Doubly so in the case of Bermondsey; it is often remarked that Hughes won his seat partly as a consequence of his dishonesty about his sexuality. Perhaps that is true. But it is also the case that the voters of Bermondsey were objecting less to Tatchell’s own homosexuality than to his unapologetic espousal of homosexuality; if they had heard that Hughes was himself gay (and rumours abounded even then), it would not have stuck in the craw in quite the same as Tatchell’s campaigning gay zeal. It was the hard left which ensured Tatchell got the chance to fight in Bermondsey, but times have changed; Labour still parachutes ‘progressive’ and politically correct candidates into supposedly safe seats where the new MP, if he is lucky enough to be elected, shares nothing whatsoever in common with the people who elected him, or her.

A few months after the Bermondsey by-election, I was out canvassing and campaigning for the general election from eight till six on my days off work. I wore ripped jeans and eyeliner and had hair spiked up like a hedgehog on amphetamines. I must have lost us, as I moved from door to door in a solidly working-class area, a good 500 votes or so.

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Show comments
  • Eddie

    ‘I wore ripped jeans and eyeliner and had hair spiked up like a hedgehog on amphetamines.’ Gosh. Any photos available, Rod?

    ‘In a sense, we are all Mary Beard these days.’ OMG. Please don’t give me nightmares..

    ‘these working-class redoubts… mired in their ignorance and conservatism.’ Yes, indeed. In fact, in my experience, the biggest bigots (racists, homophobes, deeply conservative people resisting all change and lacking an ability to do anything but blame others for their plight in life) are always in Labour areas. These days, it is not only that lower class white demographic either; most black and Asian Labour voters are deeply conservative socially speaking and hate gays. They vote Labour for selfish self-interested reasons: most seem to work for the council, or for hospitals and schools!
    I agree: Tatchell is a truly brave and honest man, and even if I don’t agree with all of his views, I admire him for that. He was assaulted by Mugabe’s thugs in London – and yet, no-one was ever arrested or even questioned. Our government, meanwhile, lacked the guts to challenge this Zimbabwean despot and his thugs.
    All this is a bit before my time (I was 13 in 1981) but I studied it in politics A level in 1987. I remember clearly looking at the Liberal leaflets and tabloid articles (really gay-hating and bullying) which showed Tatchell in make-up (and the photos were doctored even then, pre photoshop).

  • Whiskybreath

    This is one of those articles finished at 0400hrs with the scant remains of a gin bottle on the left and no bloody tonic. I can tell.

  • David Lindsay

    Well into the 1990s, the word “straight” had no colloquial meaning beyond “honest”, except perhaps in homosexual subcultures, so that what is now its almost equally familiar use might then have been known to Peter Tatchell and to Simon Hughes, but would not have been known to the general electorate of Bermondsey or anywhere else.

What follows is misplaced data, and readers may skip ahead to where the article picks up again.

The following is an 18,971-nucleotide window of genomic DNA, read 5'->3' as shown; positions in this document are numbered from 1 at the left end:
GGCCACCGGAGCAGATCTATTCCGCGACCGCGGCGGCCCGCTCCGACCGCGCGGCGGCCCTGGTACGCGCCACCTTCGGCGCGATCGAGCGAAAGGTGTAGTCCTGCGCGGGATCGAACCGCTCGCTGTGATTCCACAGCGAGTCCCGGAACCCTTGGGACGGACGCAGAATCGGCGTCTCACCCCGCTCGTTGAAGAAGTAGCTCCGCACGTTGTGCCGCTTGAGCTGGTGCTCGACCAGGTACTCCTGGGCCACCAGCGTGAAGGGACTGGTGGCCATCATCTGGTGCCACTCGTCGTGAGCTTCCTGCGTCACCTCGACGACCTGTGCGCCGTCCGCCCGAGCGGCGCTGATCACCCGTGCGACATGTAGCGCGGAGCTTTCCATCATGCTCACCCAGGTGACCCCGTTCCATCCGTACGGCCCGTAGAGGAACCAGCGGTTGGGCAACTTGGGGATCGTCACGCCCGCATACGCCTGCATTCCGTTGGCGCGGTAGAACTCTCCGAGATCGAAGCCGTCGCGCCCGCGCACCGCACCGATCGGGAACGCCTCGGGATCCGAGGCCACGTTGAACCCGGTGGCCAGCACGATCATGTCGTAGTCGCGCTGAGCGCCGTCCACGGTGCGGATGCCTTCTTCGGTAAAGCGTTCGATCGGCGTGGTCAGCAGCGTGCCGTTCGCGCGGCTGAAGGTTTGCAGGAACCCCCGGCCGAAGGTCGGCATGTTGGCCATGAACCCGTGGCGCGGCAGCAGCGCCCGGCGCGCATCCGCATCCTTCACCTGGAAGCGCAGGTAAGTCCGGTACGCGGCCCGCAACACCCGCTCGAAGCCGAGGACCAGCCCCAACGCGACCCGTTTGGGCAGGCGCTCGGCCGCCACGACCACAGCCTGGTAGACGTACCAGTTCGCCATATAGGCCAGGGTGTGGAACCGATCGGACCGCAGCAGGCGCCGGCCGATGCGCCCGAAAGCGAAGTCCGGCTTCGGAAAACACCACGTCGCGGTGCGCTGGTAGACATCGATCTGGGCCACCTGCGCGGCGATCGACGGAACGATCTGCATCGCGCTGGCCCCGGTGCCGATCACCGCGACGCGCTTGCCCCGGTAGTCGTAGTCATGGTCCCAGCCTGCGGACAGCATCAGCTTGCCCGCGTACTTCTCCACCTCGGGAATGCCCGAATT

My London Progressive Journal colleague though he now is, Tatchell would lower the age of consent to 14 and thus legalise almost every act of which any Catholic priest has ever been so much as accused. Furthermore, in The Guardian. on 26th June 1997, Tatchell wrote:

    The positive nature of some child-adult relations is not confined to non-Western cultures. Several of my friends – gay and straight, male and female – had sex with adults from the ages of 9 to 13. None feel they were abused. All say it was their conscious choice and gave them great joy. While it may be impossible to condone paedophilia, it is time society acknowledged the truth that not all sex involving children is unwanted, abusive and harmful.

    In 1981, Michael Foot refused to endorse Tatchell as a candidate for the House of Commons. In 2010, David Cameron offered Tatchell a seat in the House of Lords.

    • RightChuck

      ‘Straight’ was used to mean ‘not gay’, as in ‘not bent’, in the popular culture of the mid-70s to my certain knowldedge. I used to watch Are You Being Served, where Mr Humphries occasionally used it thus, and got a laugh from a grateful nation. At school and out on a weekend night it was absolutely normal use of language. Not sure if you’re pretending otherwise in order to bolster a case against Tatchell or if you’re just genuinely mistaken. But one thing’s for sure – everyone knew exactly what ‘straight’ meant in relation to Tatchell and (wrongly) Hughes in Bermondsey.

  • CraigStrachan

    Do you still think that working-class people are mired in ignorance and conservatism, Rod?

  • maurice12brady

    That cartoon caught me by surprise — ‘helping the police ———‘ Bloody marvellous, I’m still laughing out loud.

  • Andrew Gray

    Well Tatchell would certainly give George Galloway abit of competition for worst gaff of the year award!

  • Swanky Yanky

    Tatchell’s a Green! That’s the real and only ‘scandal’. Might as well call it the Pollyanna Party of Reality Abdication.